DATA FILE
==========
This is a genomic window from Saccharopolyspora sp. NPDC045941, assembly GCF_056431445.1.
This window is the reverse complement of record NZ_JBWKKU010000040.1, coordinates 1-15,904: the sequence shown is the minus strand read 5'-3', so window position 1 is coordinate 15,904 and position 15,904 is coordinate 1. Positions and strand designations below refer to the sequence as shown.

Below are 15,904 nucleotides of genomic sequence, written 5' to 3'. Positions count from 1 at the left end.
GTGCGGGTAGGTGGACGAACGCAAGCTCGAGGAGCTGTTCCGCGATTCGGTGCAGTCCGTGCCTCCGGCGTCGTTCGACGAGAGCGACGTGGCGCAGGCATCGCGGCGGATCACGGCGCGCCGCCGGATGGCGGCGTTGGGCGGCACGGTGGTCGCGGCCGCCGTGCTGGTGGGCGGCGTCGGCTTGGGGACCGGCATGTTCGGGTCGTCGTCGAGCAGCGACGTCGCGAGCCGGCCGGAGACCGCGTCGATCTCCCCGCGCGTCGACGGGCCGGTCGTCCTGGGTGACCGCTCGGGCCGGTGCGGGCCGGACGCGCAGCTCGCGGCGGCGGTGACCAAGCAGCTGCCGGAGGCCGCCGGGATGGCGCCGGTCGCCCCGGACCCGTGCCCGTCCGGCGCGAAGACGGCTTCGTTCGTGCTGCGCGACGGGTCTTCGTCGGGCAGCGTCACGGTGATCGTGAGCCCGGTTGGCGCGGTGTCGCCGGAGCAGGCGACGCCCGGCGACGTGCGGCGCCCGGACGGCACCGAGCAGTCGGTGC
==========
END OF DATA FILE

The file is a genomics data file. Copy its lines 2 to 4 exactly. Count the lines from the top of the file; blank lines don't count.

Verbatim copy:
This window is the reverse complement of record NZ_JBWKKU010000040.1, coordinates 1-15,904: the sequence shown is the minus strand read 5'-3', so window position 1 is coordinate 15,904 and position 15,904 is coordinate 1. Positions and strand designations below refer to the sequence as shown.

Below are 15,904 nucleotides of genomic sequence, written 5' to 3'. Positions count from 1 at the left end.
GTGCGGGTAGGTGGACGAACGCAAGCTCGAGGAGCTGTTCCGCGATTCGGTGCAGTCCGTGCCTCCGGCGTCGTTCGACGAGAGCGACGTGGCGCAGGCATCGCGGCGGATCACGGCGCGCCGCCGGATGGCGGCGTTGGGCGGCACGGTGGTCGCGGCCGCCGTGCTGGTGGGCGGCGTCGGCTTGGGGACCGGCATGTTCGGGTCGTCGTCGAGCAGCGACGTCGCGAGCCGGCCGGAGACCGCGTCGATCTCCCCGCGCGTCGACGGGCCGGTCGTCCTGGGTGACCGCTCGGGCCGGTGCGGGCCGGACGCGCAGCTCGCGGCGGCGGTGACCAAGCAGCTGCCGGAGGCCGCCGGGATGGCGCCGGTCGCCCCGGACCCGTGCCCGTCCGGCGCGAAGACGGCTTCGTTCGTGCTGCGCGACGGGTCTTCGTCGGGCAGCGTCACGGTGATCGTGAGCCCGGTTGGCGCGGTGTCGCCGGAGCAGGCGACGCCCGGCGACGTGCGGCGCCCGGACGGCACCGAGCAGTCGGTGC